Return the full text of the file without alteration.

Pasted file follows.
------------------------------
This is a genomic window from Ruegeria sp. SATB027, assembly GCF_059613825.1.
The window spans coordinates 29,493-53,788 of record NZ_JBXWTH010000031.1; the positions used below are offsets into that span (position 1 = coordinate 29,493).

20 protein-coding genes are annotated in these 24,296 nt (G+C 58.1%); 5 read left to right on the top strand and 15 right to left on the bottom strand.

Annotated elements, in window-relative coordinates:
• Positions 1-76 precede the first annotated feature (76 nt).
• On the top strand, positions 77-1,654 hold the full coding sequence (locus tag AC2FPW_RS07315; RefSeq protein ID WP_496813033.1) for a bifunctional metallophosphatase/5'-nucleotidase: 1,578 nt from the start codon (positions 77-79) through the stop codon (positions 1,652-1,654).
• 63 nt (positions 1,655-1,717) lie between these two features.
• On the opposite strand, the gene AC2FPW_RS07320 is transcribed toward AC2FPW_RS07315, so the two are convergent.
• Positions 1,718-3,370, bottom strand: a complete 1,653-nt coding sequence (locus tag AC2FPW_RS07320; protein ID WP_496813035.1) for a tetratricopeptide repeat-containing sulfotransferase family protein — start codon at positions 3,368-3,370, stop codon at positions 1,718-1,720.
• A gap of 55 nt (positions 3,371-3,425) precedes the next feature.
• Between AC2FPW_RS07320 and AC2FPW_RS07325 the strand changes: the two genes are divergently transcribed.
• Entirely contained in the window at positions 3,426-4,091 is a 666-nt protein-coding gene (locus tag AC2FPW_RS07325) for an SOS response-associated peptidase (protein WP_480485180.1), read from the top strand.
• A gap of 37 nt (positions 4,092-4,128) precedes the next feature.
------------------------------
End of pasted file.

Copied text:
This is a genomic window from Ruegeria sp. SATB027, assembly GCF_059613825.1.
The window spans coordinates 29,493-53,788 of record NZ_JBXWTH010000031.1; the positions used below are offsets into that span (position 1 = coordinate 29,493).

20 protein-coding genes are annotated in these 24,296 nt (G+C 58.1%); 5 read left to right on the top strand and 15 right to left on the bottom strand.

Annotated elements, in window-relative coordinates:
• Positions 1-76 precede the first annotated feature (76 nt).
• On the top strand, positions 77-1,654 hold the full coding sequence (locus tag AC2FPW_RS07315; RefSeq protein ID WP_496813033.1) for a bifunctional metallophosphatase/5'-nucleotidase: 1,578 nt from the start codon (positions 77-79) through the stop codon (positions 1,652-1,654).
• 63 nt (positions 1,655-1,717) lie between these two features.
• On the opposite strand, the gene AC2FPW_RS07320 is transcribed toward AC2FPW_RS07315, so the two are convergent.
• Positions 1,718-3,370, bottom strand: a complete 1,653-nt coding sequence (locus tag AC2FPW_RS07320; protein ID WP_496813035.1) for a tetratricopeptide repeat-containing sulfotransferase family protein — start codon at positions 3,368-3,370, stop codon at positions 1,718-1,720.
• A gap of 55 nt (positions 3,371-3,425) precedes the next feature.
• Between AC2FPW_RS07320 and AC2FPW_RS07325 the strand changes: the two genes are divergently transcribed.
• Entirely contained in the window at positions 3,426-4,091 is a 666-nt protein-coding gene (locus tag AC2FPW_RS07325) for an SOS response-associated peptidase (protein WP_480485180.1), read from the top strand.
• A gap of 37 nt (positions 4,092-4,128) precedes the next feature.